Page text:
The rise of the european far-right

David Jenkins

Hang on for a minute...we're trying to find some more stories you might like.


Email This Story






Over the last few years Western Europe has changed on a political level.

Every election that we see in Europe in the past year — whether it be in Britain, France or Germany, we in the United States have been holding our breath hoping that racist far-right parties don’t win elections.

Why is right-wing populism becoming so intriguing in the voting booths these past election cycles?

Why was far-right and anti-islamic candidate Geert Wilders in the Netherlands considered competition in the 2017 Dutch elections?

Why was french National Front party leader Marine Le Pen well popular and a runner-up in France during its election earlier this year?

How did the far-right populist party, Alternative for Deutschland -now the third largest political party in Germany- been able to obtain 88 seats in German parliament, the first time in over 70 years!?

There’s a few answers but one is primary:

The political left’s unwillingness to reasonably discuss migrants, Islam and terrorism.

The fear of discussing Islamic terrorism has become a deep wound in the left’s rhetoric.

This is said, knowing people will strongly disagree with me and even may want to shame me into silence.

The political left is hesitant to make a connection between the rise of terrorist attacks it has endured on a monthly basis and the pouring on mass of migrant refugees without proper vetting.

The unwillingness to actually discuss a proper vetting process allows psychopath to take over the conversation and make no bones about their plans for a society where moderate Muslims wont be able express thier faith.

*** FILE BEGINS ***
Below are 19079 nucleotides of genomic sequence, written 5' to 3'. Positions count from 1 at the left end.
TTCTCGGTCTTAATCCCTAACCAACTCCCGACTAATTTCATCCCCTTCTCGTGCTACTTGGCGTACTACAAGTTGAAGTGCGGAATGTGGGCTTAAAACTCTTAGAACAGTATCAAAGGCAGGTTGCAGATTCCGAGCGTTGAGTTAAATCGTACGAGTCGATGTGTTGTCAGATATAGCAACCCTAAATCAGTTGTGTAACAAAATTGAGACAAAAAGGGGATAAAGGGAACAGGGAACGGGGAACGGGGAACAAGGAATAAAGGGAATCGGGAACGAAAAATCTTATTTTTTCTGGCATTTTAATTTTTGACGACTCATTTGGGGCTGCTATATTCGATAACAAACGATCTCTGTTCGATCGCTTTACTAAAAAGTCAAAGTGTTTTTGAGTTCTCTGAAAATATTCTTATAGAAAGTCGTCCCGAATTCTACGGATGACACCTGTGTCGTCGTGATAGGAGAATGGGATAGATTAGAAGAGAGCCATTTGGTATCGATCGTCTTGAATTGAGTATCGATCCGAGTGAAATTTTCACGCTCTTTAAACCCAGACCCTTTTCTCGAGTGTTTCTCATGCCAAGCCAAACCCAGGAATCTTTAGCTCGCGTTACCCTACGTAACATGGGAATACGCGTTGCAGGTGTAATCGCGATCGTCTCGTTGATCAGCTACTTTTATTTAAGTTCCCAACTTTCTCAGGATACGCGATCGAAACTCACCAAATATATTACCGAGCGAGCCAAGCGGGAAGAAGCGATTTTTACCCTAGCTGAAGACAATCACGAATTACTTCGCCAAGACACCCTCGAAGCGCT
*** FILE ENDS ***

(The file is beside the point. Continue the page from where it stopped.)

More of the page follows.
It’s understandable, the well-intent of an open border policy to those fleeing mayhem. The men, women and children who have no where else to go and want to live in peace away from war.

Sadly, jihadist jackasses who take advantage of this policy, come into the west and do harm against civilians for theocratic means.

This has to be addressed and the far-right are the only ones who are willing to have that conversation, and they’re having it with absolute ugliness.

Their manifestos are insanely anti-Islamic. It fights against one of the main ideals of the age of enlightenment, namely, freedom of religion.

Voters know this, but vote for them any way because they’re the only ones welling to talk about the rise of terrorism in their country.

People are afraid to associate Islam with terrorism and it’s reasonable, to an extent.

There are obviously those who are actually bigoted agaist Muslims, and jump at any given chance to shit on Muslims.

Those people do a poor job at making distinctions between ideas and people.

But we cannot let them guide the discussion in that direction and us, the left, not talk about it in fear of the “islamaphobic” accusation, only gives those said bigots the upper hand.

It must be said that we must be comfortable to talk about that which is uncomfortable.

Print Friendly, PDF & Email